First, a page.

In my last post, we discussed the superpowers that Heartbeat unlocks for us by giving us a direct line of communication with our users. Today I’d like to introduce you to Shield Studies. Shield Studies are controlled A/B tests built right into Firefox. These studies allow us to compare proposed changes to the default experience in Firefox for small, representative, populations before shipping those changes to everyone. Shield Studies will be available on all release channels in Firefox 56, initially in English locales only and available globally later this year.
Heartbeat gave us the ability to talk directly to our users, to really understand their needs and desires. We use the insights from Heartbeat in addition to the amazing work of our market research, user research, and other teams throughout the organization to help us narrow down a list of many possible product changes to a short list of changes with strong chances of success.
Once an idea has been through several rounds of research and low-level validation we need to make a tough decision.
“Is this the right decision for our users?”
In the past, it’s sad to say that we would probably just use our gut.
“We *think* this is a good idea. We *think* users will love it. Let’s ship it!”
Unfortunately that’s not the right way to build really compelling products. My friend and colleague Brendan Colloran said it best,
“Every time we push out a new product or feature without doing proper validation testing, we are running a massive uncontrolled experiment on our entire user population.”
So how do we make more informed (data driven) product decisions without compromising our principles? Get feedback directly from our users! You see, nothing is quite as valuable as giving users something that they can touch, feel, and explore in the product. That is exactly what Shield Studies have been designed to do. Shield Studies tell us with certainty if what we are building is actually better than the current experience. So what does this look like in practice? Good question!
Test Pilot is an awesome project. It allows us to try new and innovative ideas in a safe environment. The ideas may not be bug free or highly polished at first, but by the end of their time in Test Pilot we know they really shine! So if a feature performs well in Test Pilot we should ship it in Firefox, right? It’s actually not that easy. Test Pilot is a heavily biased audience. It is predominantly early adopters and highly technical users. Just because a feature appeals to Test Pilot users doesn’t mean it will generalize to the broader Firefox population. So how do we decide if we should ship it or not? You guessed it, Shield Studies!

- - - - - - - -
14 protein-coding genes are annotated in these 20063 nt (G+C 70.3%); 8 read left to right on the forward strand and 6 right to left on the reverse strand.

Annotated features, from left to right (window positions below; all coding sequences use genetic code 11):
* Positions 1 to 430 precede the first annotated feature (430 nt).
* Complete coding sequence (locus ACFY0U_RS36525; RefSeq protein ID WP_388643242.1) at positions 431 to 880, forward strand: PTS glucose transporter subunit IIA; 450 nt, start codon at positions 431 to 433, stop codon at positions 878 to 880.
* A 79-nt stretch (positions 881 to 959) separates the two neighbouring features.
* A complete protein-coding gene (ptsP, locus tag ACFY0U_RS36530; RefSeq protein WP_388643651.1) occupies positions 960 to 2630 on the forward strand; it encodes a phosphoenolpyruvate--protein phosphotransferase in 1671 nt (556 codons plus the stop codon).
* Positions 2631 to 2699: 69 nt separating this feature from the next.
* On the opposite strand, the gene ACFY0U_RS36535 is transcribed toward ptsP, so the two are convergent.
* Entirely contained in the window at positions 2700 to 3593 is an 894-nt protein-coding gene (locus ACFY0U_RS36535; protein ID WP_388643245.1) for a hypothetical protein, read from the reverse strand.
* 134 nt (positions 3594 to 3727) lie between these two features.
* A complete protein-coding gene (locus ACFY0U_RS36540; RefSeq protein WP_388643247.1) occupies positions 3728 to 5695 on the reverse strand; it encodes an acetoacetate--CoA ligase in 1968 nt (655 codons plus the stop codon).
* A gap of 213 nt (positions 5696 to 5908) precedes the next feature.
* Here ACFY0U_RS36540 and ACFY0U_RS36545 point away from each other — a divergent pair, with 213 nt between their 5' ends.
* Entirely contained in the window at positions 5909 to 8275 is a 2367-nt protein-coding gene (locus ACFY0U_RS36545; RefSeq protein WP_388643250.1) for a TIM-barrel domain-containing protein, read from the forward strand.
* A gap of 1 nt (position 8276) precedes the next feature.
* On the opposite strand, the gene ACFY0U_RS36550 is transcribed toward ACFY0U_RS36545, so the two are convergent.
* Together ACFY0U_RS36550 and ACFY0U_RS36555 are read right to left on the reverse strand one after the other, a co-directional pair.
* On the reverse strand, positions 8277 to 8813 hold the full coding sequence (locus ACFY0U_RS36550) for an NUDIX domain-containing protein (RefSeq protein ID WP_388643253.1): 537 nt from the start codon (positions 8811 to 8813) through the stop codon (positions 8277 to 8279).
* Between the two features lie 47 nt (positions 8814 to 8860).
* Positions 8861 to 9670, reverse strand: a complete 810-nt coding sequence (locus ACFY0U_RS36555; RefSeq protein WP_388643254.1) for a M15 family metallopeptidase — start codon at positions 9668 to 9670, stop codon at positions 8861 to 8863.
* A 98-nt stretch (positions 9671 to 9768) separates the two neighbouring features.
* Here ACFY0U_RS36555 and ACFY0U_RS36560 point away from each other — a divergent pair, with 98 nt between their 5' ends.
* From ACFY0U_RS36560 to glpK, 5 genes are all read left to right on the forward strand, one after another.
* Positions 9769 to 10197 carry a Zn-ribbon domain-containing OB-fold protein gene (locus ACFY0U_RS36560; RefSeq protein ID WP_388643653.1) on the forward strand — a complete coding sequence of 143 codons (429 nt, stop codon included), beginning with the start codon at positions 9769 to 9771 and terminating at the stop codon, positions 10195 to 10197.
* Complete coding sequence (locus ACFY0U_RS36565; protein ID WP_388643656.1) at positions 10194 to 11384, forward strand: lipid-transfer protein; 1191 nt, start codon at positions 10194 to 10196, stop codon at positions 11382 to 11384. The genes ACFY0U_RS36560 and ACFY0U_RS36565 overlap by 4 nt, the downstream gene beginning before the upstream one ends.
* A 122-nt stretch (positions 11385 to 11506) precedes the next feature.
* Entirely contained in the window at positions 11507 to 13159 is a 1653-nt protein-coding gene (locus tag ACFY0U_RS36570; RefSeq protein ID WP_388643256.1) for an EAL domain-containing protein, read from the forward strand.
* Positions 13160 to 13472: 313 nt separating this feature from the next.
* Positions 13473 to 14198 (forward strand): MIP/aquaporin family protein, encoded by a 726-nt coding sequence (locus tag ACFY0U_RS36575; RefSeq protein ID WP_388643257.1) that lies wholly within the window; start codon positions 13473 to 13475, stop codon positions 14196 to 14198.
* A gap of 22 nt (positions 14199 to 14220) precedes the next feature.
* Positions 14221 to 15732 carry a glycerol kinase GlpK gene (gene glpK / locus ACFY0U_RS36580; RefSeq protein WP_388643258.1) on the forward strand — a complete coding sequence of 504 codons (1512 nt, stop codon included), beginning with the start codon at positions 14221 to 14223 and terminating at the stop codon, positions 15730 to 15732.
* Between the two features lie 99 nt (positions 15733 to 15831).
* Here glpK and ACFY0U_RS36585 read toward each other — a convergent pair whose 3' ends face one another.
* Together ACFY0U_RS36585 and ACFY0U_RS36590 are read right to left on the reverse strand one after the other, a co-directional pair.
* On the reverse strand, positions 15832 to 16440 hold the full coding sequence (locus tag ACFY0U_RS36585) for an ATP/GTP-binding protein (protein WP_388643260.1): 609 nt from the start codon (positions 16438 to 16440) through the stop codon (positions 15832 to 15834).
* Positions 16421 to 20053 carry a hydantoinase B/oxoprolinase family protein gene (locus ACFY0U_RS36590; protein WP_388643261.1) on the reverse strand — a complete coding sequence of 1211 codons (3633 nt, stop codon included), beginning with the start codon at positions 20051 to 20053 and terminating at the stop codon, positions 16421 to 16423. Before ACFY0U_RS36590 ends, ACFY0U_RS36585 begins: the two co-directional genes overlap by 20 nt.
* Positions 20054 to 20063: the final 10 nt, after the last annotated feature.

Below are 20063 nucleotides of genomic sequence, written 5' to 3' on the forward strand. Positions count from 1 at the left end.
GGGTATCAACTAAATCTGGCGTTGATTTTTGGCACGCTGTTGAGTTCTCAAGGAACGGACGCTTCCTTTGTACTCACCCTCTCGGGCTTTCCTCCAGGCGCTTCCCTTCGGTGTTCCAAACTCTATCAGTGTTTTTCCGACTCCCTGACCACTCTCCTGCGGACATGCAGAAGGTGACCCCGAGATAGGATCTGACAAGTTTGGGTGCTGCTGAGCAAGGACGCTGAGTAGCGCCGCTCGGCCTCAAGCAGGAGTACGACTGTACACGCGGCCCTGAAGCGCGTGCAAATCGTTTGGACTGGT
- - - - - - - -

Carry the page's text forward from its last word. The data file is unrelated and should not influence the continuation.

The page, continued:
Shield Studies allow us to give newly graduated features from Test Pilot to small representative populations of the Firefox Release audience. These users will get a chance to use these features for a period of time and then be asked to provide feedback on the experience. If the feedback is exceptionally positive we’ll know the feature is safe to ship. If not, then maybe it’s better for the feature to live on as a web extension than as a core Firefox feature.
This is just one example of how we’re using Shield Studies to make smarter decisions. Not all Shield Studies will be big and flashy. They won’t all be new features. Shield Studies can be as simple as deciding on the right color, copy, or icon for a button. We want to be daring. We want to be innovative. There are so many things we *could* do in Firefox, but we need real users to tell us what we *should* be doing.
So how will I know if I’m in a Shield Study?
Most Shield studies will be subtle. If we’ve done our jobs right it won’t be a jarring experience, so you might not even notice. The changes we’re testing should feel familiar and comfortable. If you’re curious though, you can always type “about:studies” into the awesome bar and hit enter. This page will tell you if you’re currently participating in a Shield Study. If a Shield Study is interrupting your workflow or degrading your Firefox experience, please disable it. That is a really strong signal to us!
What if I don’t want to participate in Shield Studies?
Opting out of the Shield Studies program is easy. There’s a new option in the data collection menu that controls Shield Studies labeled: “Allow Firefox to install and run studies.” We’ve also got a handy SUMO article that will walk you through the process. We want to make sure all users feel in control of their Firefox experience and this is no different.
What data do you collect in Shield Studies?